It’s a simple fact of life that we can often behave in ways that might not serve our best interest - whether it’s procrastinating instead of revising for a test or putting off that dreaded tax return.
But it’s a fact that’s often missing from traditional economic models, which expect people to behave rationally at all times.
Behavioural insights can help us explain and plug that gap across a range of issues, including education.
It accounts for why learners don't study for important exams or even attend class, and can also help us design simple interventions, or nudges, to help us make better choices for ourselves.
In 2014, the Department for Business, Innovation and Skills, funded the Behavioural Insights Team (BIT) to create the Behavioural Research Centre for Adult Skills & Knowledge (ASK).
Our aim was to use behavioural insights and rigorous evaluation to test different ways of supporting learners in their pursuit of maths and English skills in England.
The Centre’s work has involved running a series of randomised controlled trials to test different interventions delivered at various points in students’ learning journeys, encouraging them to show up to classes and supporting their learning once they’re there.
In doing so, we built a body of strong empirical research into what works in adult skills education.
ASK’s research spanned 23 projects across different learning settings, and involved tens of thousands of learners all over England.
Initially, ASK was specifically interested in how to support adult learners (aged 19 and above). However, the ASK remit was expanded to include 16-18 year olds pursuing these qualifications.
BIT, alongside our partners at the Department for Education, recently released two reports on the work of ASK:
One is a full research report covering all the projects that ASK undertook, including programmes of research into supporting further education (FE) college learners, partnerships with employers to understand the potential of workplace learning, and several exploratory studies with partners in the third sector.
The second is a practical guide for FE colleges that draws on ASK’s work, as well as the broader academic literature, to share a set of principles and approaches for how practitioners and policymakers can support learners and help them reach their potential:
Principle 1: Remind and Encourage - Timely prompts can motivate learners, and help them engage with their learning and build study habits. In one of ASK’s trials, texting encouragement and reminders to learners studying maths and English in FE colleges improved attendance by 22 percent and improved the proportion passing all their exams by 16 percent.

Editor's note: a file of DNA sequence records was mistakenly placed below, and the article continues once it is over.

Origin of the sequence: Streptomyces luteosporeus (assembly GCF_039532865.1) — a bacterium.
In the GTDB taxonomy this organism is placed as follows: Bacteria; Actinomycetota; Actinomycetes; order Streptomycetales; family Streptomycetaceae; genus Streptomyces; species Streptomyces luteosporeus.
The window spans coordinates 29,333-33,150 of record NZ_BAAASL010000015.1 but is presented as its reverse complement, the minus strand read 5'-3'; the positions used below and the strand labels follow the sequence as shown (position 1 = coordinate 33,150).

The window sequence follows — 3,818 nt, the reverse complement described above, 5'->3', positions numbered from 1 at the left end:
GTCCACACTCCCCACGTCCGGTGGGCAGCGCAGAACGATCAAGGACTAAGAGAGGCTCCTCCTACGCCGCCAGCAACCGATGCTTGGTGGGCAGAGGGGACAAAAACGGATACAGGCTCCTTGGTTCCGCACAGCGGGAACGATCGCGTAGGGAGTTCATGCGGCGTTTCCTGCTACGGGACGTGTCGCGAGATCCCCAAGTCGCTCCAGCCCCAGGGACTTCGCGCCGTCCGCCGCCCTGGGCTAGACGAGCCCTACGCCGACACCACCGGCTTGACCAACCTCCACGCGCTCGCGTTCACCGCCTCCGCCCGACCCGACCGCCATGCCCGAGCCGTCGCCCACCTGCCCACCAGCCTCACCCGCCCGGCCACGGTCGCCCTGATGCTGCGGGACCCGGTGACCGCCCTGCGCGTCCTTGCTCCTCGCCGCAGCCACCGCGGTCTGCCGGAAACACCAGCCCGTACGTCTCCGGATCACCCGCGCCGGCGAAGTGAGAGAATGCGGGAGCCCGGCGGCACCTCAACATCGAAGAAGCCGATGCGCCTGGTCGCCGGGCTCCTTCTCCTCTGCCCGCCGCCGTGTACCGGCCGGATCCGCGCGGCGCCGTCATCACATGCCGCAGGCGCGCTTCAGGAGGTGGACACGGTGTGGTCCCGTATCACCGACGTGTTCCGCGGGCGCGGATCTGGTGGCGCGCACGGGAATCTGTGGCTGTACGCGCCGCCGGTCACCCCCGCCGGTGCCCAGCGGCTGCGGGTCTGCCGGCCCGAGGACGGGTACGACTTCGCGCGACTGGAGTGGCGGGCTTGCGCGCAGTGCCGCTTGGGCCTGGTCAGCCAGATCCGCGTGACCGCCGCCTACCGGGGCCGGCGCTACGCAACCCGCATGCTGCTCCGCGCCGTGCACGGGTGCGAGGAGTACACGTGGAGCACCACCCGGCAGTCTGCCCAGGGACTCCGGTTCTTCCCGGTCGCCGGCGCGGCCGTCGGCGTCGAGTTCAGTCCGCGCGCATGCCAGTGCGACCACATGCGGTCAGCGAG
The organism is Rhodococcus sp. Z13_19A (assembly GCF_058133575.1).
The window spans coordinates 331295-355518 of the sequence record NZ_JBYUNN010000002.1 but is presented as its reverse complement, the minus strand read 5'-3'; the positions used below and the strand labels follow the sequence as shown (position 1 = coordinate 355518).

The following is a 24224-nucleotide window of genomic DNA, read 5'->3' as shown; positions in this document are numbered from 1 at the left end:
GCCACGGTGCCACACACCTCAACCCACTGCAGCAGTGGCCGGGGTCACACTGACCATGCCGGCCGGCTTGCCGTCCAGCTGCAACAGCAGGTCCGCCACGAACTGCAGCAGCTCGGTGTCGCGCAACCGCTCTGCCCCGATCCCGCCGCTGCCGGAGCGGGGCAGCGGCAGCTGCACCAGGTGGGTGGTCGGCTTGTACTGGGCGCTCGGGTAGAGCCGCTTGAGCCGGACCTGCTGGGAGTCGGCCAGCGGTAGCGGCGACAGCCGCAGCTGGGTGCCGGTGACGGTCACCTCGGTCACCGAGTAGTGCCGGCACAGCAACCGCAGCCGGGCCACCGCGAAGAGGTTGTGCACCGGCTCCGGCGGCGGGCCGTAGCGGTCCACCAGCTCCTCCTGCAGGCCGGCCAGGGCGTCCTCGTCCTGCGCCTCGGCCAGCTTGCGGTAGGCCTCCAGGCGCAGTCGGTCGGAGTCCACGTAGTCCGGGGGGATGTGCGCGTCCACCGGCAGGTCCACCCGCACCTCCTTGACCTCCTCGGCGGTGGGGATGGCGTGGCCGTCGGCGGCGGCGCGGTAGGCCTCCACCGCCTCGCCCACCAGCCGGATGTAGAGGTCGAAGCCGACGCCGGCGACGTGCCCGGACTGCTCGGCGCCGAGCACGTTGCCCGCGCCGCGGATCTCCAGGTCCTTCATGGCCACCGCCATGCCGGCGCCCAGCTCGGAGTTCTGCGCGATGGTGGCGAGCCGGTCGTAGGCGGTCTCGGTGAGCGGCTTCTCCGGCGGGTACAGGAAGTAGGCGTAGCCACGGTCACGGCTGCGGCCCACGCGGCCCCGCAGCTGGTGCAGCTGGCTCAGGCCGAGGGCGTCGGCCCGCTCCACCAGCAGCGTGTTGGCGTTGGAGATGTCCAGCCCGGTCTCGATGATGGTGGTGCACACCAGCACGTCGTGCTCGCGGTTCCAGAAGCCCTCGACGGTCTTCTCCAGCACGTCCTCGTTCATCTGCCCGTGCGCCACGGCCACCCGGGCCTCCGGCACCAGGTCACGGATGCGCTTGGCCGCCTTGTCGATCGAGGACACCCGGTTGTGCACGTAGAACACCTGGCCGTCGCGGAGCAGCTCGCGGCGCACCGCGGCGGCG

Principle 2: Promote Social Support Networks - Many learners lack the continuous encouragement needed to persevere with their studies, even though they may have friends, family and acquaintances who would be willing to help. Texting a FE learners’ friends and family prompts to encourage the learner improved attendance by 5 percent and achievement by 27 percent.
Principle 3: Create a Sense of Belonging in the Classroom - Many learners in maths and English courses may feel uncomfortable in the learning environment due to their previous educational experiences. We found that a short, but well-designed reflective writing exercise can help. An exercise where FE learners reflected on and wrote about their personal values improved achievement by 25 percent.
Principle 4: Develop Skills Beyond Maths and English - Research shows that essential life skills such as self-control and emotional intelligence can be as important as cognitive ability for lifetime success; however less is known about how to support development of these skills. For instance, we found that a set of exercises targeting FE learners’ ‘Grit’ (i.e. their ability to persevere towards long run goals) improved attendance for the first half of the year; however, this effect was not sustained. Further exploration is needed on how these improvements can be sustained and increased.
The results of some of our work at ASK is starting to spread across the sector.
Here at BIT, we’re using our texting platform Promptable to make it easier for providers to adopt these findings, and we are now working with some 30 FE colleges and 4,000 learners to take the findings to scale.
In the next few months, more institutions at different educational levels will be coming on board, taking the total number of learners involved to over 10,000, across almost 100 different educational institutions.
Our hope is that every college and education provider in the country can benefit from these results to help further support the three quarters of a million or so adult learners, and 16-18 year olds, studying maths and English.
Richard Thaler, Nobel prize-winning behavioural scientist, wrote in his 2015 book Misbehaving that “we need to run experiments to figure out how to improve [in education], and have only just started doing so.”
ASK has been privileged to make a contribution to this journey.
Zhi Soon, Director of Youth, Education & Skills at BIT